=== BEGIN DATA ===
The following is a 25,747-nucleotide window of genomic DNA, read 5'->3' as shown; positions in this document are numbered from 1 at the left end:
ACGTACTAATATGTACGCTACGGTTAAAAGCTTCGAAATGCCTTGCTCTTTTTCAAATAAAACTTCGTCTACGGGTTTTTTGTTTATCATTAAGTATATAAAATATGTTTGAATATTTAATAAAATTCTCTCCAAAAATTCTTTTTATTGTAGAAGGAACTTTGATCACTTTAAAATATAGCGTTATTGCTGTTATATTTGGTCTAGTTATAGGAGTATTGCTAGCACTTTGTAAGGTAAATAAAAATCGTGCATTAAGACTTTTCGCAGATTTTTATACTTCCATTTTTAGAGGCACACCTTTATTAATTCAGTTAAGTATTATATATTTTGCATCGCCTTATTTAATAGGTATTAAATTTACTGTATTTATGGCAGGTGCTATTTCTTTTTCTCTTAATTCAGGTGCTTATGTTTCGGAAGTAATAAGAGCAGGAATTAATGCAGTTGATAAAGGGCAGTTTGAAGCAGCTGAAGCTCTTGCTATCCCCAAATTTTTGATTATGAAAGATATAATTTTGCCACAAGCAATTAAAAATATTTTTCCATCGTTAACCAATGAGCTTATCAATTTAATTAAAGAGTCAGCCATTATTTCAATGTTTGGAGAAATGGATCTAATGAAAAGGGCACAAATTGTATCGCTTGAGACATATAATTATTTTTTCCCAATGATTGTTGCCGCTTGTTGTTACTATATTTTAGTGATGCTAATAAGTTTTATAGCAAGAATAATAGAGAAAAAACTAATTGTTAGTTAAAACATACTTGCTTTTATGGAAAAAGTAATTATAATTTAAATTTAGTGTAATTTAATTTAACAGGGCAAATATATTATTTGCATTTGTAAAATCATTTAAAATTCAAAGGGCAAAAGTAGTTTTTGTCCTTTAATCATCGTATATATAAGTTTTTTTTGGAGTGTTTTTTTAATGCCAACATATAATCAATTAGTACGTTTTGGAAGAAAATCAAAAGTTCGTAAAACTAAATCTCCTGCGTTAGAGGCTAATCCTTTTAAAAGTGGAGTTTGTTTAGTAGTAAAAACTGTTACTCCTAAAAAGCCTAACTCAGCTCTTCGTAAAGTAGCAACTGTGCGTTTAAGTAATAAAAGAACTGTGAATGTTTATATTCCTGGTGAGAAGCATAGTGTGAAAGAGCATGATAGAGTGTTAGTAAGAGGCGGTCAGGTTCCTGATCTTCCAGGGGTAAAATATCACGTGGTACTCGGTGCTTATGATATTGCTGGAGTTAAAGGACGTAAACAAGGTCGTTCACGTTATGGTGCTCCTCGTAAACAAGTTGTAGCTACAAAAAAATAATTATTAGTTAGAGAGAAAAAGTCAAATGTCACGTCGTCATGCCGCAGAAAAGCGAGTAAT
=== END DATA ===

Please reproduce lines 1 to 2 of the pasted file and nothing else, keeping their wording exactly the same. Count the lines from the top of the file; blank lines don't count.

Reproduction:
The following is a 25,747-nucleotide window of genomic DNA, read 5'->3' as shown; positions in this document are numbered from 1 at the left end:
ACGTACTAATATGTACGCTACGGTTAAAAGCTTCGAAATGCCTTGCTCTTTTTCAAATAAAACTTCGTCTACGGGTTTTTTGTTTATCATTAAGTATATAAAATATGTTTGAATATTTAATAAAATTCTCTCCAAAAATTCTTTTTATTGTAGAAGGAACTTTGATCACTTTAAAATATAGCGTTATTGCTGTTATATTTGGTCTAGTTATAGGAGTATTGCTAGCACTTTGTAAGGTAAATAAAAATCGTGCATTAAGACTTTTCGCAGATTTTTATACTTCCATTTTTAGAGGCACACCTTTATTAATTCAGTTAAGTATTATATATTTTGCATCGCCTTATTTAATAGGTATTAAATTTACTGTATTTATGGCAGGTGCTATTTCTTTTTCTCTTAATTCAGGTGCTTATGTTTCGGAAGTAATAAGAGCAGGAATTAATGCAGTTGATAAAGGGCAGTTTGAAGCAGCTGAAGCTCTTGCTATCCCCAAATTTTTGATTATGAAAGATATAATTTTGCCACAAGCAATTAAAAATATTTTTCCATCGTTAACCAATGAGCTTATCAATTTAATTAAAGAGTCAGCCATTATTTCAATGTTTGGAGAAATGGATCTAATGAAAAGGGCACAAATTGTATCGCTTGAGACATATAATTATTTTTTCCCAATGATTGTTGCCGCTTGTTGTTACTATATTTTAGTGATGCTAATAAGTTTTATAGCAAGAATAATAGAGAAAAAACTAATTGTTAGTTAAAACATACTTGCTTTTATGGAAAAAGTAATTATAATTTAAATTTAGTGTAATTTAATTTAACAGGGCAAATATATTATTTGCATTTGTAAAATCATTTAAAATTCAAAGGGCAAAAGTAGTTTTTGTCCTTTAATCATCGTATATATAAGTTTTTTTTGGAGTGTTTTTTTAATGCCAACATATAATCAATTAGTACGTTTTGGAAGAAAATCAAAAGTTCGTAAAACTAAATCTCCTGCGTTAGAGGCTAATCCTTTTAAAAGTGGAGTTTGTTTAGTAGTAAAAACTGTTACTCCTAAAAAGCCTAACTCAGCTCTTCGTAAAGTAGCAACTGTGCGTTTAAGTAATAAAAGAACTGTGAATGTTTATATTCCTGGTGAGAAGCATAGTGTGAAAGAGCATGATAGAGTGTTAGTAAGAGGCGGTCAGGTTCCTGATCTTCCAGGGGTAAAATATCACGTGGTACTCGGTGCTTATGATATTGCTGGAGTTAAAGGACGTAAACAAGGTCGTTCACGTTATGGTGCTCCTCGTAAACAAGTTGTAGCTACAAAAAAATAATTATTAGTTAGAGAGAAAAAGTCAAATGTCACGTCGTCATGCCGCAGAAAAGCGAGTAAT